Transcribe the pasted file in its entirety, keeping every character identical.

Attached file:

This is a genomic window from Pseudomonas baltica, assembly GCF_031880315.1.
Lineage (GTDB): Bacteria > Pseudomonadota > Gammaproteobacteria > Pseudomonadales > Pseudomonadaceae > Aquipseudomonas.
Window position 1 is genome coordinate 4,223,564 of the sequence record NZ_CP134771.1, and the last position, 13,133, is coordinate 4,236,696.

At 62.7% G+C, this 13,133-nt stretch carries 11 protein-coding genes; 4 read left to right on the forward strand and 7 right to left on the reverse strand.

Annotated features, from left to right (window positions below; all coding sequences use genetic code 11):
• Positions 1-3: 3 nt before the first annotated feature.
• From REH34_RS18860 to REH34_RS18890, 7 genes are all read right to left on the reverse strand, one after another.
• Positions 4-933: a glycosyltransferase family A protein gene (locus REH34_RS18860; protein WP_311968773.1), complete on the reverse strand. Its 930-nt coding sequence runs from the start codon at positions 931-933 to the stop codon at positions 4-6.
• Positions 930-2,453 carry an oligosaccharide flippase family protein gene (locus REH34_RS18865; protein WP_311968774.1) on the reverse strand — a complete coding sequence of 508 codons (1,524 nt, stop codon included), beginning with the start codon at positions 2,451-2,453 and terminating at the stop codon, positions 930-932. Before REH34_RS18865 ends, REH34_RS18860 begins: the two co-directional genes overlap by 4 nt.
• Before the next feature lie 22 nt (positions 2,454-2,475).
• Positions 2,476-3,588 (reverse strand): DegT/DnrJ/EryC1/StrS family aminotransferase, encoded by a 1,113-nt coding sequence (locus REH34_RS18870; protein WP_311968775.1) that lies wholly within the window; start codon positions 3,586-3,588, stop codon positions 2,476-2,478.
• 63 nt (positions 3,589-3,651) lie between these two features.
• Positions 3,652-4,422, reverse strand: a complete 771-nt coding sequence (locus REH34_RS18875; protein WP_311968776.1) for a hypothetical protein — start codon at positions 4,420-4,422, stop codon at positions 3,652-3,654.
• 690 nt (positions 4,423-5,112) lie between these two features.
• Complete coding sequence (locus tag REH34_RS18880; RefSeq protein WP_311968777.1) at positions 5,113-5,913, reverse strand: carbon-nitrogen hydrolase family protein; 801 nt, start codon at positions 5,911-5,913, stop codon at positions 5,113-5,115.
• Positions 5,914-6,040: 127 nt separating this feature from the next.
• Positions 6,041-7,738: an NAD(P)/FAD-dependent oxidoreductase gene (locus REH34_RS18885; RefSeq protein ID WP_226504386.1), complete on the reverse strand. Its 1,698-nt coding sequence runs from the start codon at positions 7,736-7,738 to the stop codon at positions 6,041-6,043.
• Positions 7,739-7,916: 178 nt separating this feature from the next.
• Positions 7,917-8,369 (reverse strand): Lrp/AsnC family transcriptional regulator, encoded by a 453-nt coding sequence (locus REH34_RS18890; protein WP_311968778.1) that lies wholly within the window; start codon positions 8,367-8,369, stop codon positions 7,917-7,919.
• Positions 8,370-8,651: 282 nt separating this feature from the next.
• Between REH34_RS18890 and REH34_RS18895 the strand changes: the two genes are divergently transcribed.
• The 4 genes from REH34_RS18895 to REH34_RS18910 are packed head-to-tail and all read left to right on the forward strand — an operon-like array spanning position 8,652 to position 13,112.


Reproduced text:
This is a genomic window from Pseudomonas baltica, assembly GCF_031880315.1.
Lineage (GTDB): Bacteria > Pseudomonadota > Gammaproteobacteria > Pseudomonadales > Pseudomonadaceae > Aquipseudomonas.
Window position 1 is genome coordinate 4,223,564 of the sequence record NZ_CP134771.1, and the last position, 13,133, is coordinate 4,236,696.

At 62.7% G+C, this 13,133-nt stretch carries 11 protein-coding genes; 4 read left to right on the forward strand and 7 right to left on the reverse strand.

Annotated features, from left to right (window positions below; all coding sequences use genetic code 11):
• Positions 1-3: 3 nt before the first annotated feature.
• From REH34_RS18860 to REH34_RS18890, 7 genes are all read right to left on the reverse strand, one after another.
• Positions 4-933: a glycosyltransferase family A protein gene (locus REH34_RS18860; protein WP_311968773.1), complete on the reverse strand. Its 930-nt coding sequence runs from the start codon at positions 931-933 to the stop codon at positions 4-6.
• Positions 930-2,453 carry an oligosaccharide flippase family protein gene (locus REH34_RS18865; protein WP_311968774.1) on the reverse strand — a complete coding sequence of 508 codons (1,524 nt, stop codon included), beginning with the start codon at positions 2,451-2,453 and terminating at the stop codon, positions 930-932. Before REH34_RS18865 ends, REH34_RS18860 begins: the two co-directional genes overlap by 4 nt.
• Before the next feature lie 22 nt (positions 2,454-2,475).
• Positions 2,476-3,588 (reverse strand): DegT/DnrJ/EryC1/StrS family aminotransferase, encoded by a 1,113-nt coding sequence (locus REH34_RS18870; protein WP_311968775.1) that lies wholly within the window; start codon positions 3,586-3,588, stop codon positions 2,476-2,478.
• 63 nt (positions 3,589-3,651) lie between these two features.
• Positions 3,652-4,422, reverse strand: a complete 771-nt coding sequence (locus REH34_RS18875; protein WP_311968776.1) for a hypothetical protein — start codon at positions 4,420-4,422, stop codon at positions 3,652-3,654.
• 690 nt (positions 4,423-5,112) lie between these two features.
• Complete coding sequence (locus tag REH34_RS18880; RefSeq protein WP_311968777.1) at positions 5,113-5,913, reverse strand: carbon-nitrogen hydrolase family protein; 801 nt, start codon at positions 5,911-5,913, stop codon at positions 5,113-5,115.
• Positions 5,914-6,040: 127 nt separating this feature from the next.
• Positions 6,041-7,738: an NAD(P)/FAD-dependent oxidoreductase gene (locus REH34_RS18885; RefSeq protein ID WP_226504386.1), complete on the reverse strand. Its 1,698-nt coding sequence runs from the start codon at positions 7,736-7,738 to the stop codon at positions 6,041-6,043.
• Positions 7,739-7,916: 178 nt separating this feature from the next.
• Positions 7,917-8,369 (reverse strand): Lrp/AsnC family transcriptional regulator, encoded by a 453-nt coding sequence (locus REH34_RS18890; protein WP_311968778.1) that lies wholly within the window; start codon positions 8,367-8,369, stop codon positions 7,917-7,919.
• Positions 8,370-8,651: 282 nt separating this feature from the next.
• Between REH34_RS18890 and REH34_RS18895 the strand changes: the two genes are divergently transcribed.
• The 4 genes from REH34_RS18895 to REH34_RS18910 are packed head-to-tail and all read left to right on the forward strand — an operon-like array spanning position 8,652 to position 13,112.